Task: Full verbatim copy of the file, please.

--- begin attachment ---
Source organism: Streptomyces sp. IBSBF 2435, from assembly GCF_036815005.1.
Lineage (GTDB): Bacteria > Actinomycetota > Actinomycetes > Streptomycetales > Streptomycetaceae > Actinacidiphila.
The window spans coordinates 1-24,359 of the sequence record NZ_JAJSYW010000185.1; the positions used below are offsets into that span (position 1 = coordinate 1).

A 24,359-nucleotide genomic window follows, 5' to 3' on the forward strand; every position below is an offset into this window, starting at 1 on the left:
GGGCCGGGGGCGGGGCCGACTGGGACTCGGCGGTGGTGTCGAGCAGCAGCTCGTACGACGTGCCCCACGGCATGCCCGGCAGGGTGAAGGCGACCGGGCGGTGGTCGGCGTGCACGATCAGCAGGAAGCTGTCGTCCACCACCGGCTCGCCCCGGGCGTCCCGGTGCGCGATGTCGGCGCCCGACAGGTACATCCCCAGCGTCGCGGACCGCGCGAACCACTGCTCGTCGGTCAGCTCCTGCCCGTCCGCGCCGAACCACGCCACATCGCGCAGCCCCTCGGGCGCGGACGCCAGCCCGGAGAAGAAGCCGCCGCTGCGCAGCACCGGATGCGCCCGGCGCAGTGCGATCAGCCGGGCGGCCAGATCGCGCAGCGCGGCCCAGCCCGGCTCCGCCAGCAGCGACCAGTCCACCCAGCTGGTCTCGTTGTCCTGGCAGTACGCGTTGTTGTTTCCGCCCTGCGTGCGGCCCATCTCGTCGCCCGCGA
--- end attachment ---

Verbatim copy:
Source organism: Streptomyces sp. IBSBF 2435, from assembly GCF_036815005.1.
Lineage (GTDB): Bacteria > Actinomycetota > Actinomycetes > Streptomycetales > Streptomycetaceae > Actinacidiphila.
The window spans coordinates 1-24,359 of the sequence record NZ_JAJSYW010000185.1; the positions used below are offsets into that span (position 1 = coordinate 1).

A 24,359-nucleotide genomic window follows, 5' to 3' on the forward strand; every position below is an offset into this window, starting at 1 on the left:
GGGCCGGGGGCGGGGCCGACTGGGACTCGGCGGTGGTGTCGAGCAGCAGCTCGTACGACGTGCCCCACGGCATGCCCGGCAGGGTGAAGGCGACCGGGCGGTGGTCGGCGTGCACGATCAGCAGGAAGCTGTCGTCCACCACCGGCTCGCCCCGGGCGTCCCGGTGCGCGATGTCGGCGCCCGACAGGTACATCCCCAGCGTCGCGGACCGCGCGAACCACTGCTCGTCGGTCAGCTCCTGCCCGTCCGCGCCGAACCACGCCACATCGCGCAGCCCCTCGGGCGCGGACGCCAGCCCGGAGAAGAAGCCGCCGCTGCGCAGCACCGGATGCGCCCGGCGCAGTGCGATCAGCCGGGCGGCCAGATCGCGCAGCGCGGCCCAGCCCGGCTCCGCCAGCAGCGACCAGTCCACCCAGCTGGTCTCGTTGTCCTGGCAGTACGCGTTGTTGTTTCCGCCCTGCGTGCGGCCCATCTCGTCGCCCGCGA